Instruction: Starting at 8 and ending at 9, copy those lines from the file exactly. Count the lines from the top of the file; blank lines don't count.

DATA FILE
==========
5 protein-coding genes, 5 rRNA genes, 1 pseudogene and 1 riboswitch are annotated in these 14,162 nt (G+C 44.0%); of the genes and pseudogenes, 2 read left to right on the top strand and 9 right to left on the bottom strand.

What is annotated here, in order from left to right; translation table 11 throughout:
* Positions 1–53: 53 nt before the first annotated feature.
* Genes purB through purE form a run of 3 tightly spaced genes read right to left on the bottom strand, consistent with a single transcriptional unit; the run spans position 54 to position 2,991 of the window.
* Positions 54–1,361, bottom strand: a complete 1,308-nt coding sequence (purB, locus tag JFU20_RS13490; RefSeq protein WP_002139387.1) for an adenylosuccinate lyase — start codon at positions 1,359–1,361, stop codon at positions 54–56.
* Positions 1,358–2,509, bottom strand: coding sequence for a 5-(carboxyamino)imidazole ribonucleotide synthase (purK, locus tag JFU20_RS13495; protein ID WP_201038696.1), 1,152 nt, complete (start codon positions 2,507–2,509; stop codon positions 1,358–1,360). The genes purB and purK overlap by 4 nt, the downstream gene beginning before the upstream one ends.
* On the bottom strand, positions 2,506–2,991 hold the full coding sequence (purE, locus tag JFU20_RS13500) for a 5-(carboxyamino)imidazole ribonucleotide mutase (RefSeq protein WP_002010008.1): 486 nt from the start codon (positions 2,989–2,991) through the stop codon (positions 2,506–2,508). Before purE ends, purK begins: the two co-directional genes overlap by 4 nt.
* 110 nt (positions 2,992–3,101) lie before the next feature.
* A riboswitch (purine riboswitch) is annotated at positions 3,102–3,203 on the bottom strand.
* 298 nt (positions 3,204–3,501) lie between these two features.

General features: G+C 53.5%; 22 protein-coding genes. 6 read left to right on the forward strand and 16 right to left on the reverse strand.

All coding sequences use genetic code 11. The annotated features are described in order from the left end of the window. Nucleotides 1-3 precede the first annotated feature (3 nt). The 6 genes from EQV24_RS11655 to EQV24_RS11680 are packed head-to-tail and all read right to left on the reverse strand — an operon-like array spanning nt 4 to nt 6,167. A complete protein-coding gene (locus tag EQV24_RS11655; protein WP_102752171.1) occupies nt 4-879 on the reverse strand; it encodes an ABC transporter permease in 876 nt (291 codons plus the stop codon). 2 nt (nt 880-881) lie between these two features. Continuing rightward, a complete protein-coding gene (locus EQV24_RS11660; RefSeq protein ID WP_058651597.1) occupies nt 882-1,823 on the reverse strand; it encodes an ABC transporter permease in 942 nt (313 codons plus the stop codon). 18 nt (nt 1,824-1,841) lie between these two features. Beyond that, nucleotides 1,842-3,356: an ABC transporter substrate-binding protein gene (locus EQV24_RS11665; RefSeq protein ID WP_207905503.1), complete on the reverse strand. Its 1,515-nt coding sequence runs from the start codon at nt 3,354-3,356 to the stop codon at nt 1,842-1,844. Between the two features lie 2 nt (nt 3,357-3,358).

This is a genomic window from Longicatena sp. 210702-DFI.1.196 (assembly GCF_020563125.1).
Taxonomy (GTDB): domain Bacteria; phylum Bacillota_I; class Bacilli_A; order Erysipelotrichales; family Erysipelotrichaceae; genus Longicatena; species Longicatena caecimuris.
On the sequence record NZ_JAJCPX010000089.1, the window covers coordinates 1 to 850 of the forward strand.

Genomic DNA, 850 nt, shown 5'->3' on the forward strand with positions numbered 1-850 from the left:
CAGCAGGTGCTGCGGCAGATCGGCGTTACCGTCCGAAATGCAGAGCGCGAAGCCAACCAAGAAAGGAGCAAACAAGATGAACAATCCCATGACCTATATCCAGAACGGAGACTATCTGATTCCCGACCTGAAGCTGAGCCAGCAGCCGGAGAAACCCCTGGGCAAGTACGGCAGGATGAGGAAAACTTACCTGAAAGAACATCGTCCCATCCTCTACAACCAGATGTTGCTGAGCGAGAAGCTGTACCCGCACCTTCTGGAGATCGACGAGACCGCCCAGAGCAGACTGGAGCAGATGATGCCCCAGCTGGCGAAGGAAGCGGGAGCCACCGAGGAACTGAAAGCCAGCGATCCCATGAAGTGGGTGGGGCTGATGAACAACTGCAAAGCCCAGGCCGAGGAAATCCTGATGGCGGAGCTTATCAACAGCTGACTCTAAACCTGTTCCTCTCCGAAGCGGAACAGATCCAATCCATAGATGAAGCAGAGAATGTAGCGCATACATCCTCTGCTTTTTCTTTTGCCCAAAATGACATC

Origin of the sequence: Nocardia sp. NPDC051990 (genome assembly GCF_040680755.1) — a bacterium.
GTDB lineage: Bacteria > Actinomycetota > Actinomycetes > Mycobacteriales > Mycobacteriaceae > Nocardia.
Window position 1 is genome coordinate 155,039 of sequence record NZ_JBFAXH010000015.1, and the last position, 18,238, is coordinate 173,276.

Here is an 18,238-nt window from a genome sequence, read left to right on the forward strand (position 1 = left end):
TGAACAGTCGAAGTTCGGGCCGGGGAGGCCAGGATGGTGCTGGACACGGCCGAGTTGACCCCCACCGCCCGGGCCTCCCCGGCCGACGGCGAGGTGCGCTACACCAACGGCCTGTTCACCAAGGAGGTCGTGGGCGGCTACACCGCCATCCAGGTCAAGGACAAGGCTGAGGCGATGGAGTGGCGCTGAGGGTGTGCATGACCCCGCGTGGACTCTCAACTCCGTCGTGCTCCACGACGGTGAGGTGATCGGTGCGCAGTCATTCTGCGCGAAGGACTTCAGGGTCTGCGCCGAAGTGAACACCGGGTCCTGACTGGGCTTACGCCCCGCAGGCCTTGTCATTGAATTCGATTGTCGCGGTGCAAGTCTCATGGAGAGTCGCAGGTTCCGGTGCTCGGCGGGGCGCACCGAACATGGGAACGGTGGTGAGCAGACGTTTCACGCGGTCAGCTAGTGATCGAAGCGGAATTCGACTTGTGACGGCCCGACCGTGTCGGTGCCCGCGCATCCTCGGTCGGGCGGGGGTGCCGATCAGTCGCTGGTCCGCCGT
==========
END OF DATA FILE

* 110 nt (positions 2,992–3,101) lie before the next feature.
* A riboswitch (purine riboswitch) is annotated at positions 3,102–3,203 on the bottom strand.